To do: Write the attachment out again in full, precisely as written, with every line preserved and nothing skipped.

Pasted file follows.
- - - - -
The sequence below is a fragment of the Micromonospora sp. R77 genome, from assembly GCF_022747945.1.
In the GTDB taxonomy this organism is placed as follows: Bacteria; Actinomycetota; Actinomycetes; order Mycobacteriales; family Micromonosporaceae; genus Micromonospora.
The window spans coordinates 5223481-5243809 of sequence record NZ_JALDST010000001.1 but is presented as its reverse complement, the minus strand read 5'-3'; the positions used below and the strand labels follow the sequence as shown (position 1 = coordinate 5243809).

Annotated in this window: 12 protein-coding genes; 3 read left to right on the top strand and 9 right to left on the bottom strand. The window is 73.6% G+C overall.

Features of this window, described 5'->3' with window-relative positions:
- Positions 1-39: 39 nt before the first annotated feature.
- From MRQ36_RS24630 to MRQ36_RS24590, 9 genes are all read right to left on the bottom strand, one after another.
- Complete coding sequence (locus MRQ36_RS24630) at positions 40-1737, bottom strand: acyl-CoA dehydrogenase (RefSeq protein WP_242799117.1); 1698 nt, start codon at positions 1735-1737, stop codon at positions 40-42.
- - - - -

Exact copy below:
The sequence below is a fragment of the Micromonospora sp. R77 genome, from assembly GCF_022747945.1.
In the GTDB taxonomy this organism is placed as follows: Bacteria; Actinomycetota; Actinomycetes; order Mycobacteriales; family Micromonosporaceae; genus Micromonospora.
The window spans coordinates 5223481-5243809 of sequence record NZ_JALDST010000001.1 but is presented as its reverse complement, the minus strand read 5'-3'; the positions used below and the strand labels follow the sequence as shown (position 1 = coordinate 5243809).

Annotated in this window: 12 protein-coding genes; 3 read left to right on the top strand and 9 right to left on the bottom strand. The window is 73.6% G+C overall.

Features of this window, described 5'->3' with window-relative positions:
- Positions 1-39: 39 nt before the first annotated feature.
- From MRQ36_RS24630 to MRQ36_RS24590, 9 genes are all read right to left on the bottom strand, one after another.
- Complete coding sequence (locus MRQ36_RS24630) at positions 40-1737, bottom strand: acyl-CoA dehydrogenase (RefSeq protein WP_242799117.1); 1698 nt, start codon at positions 1735-1737, stop codon at positions 40-42.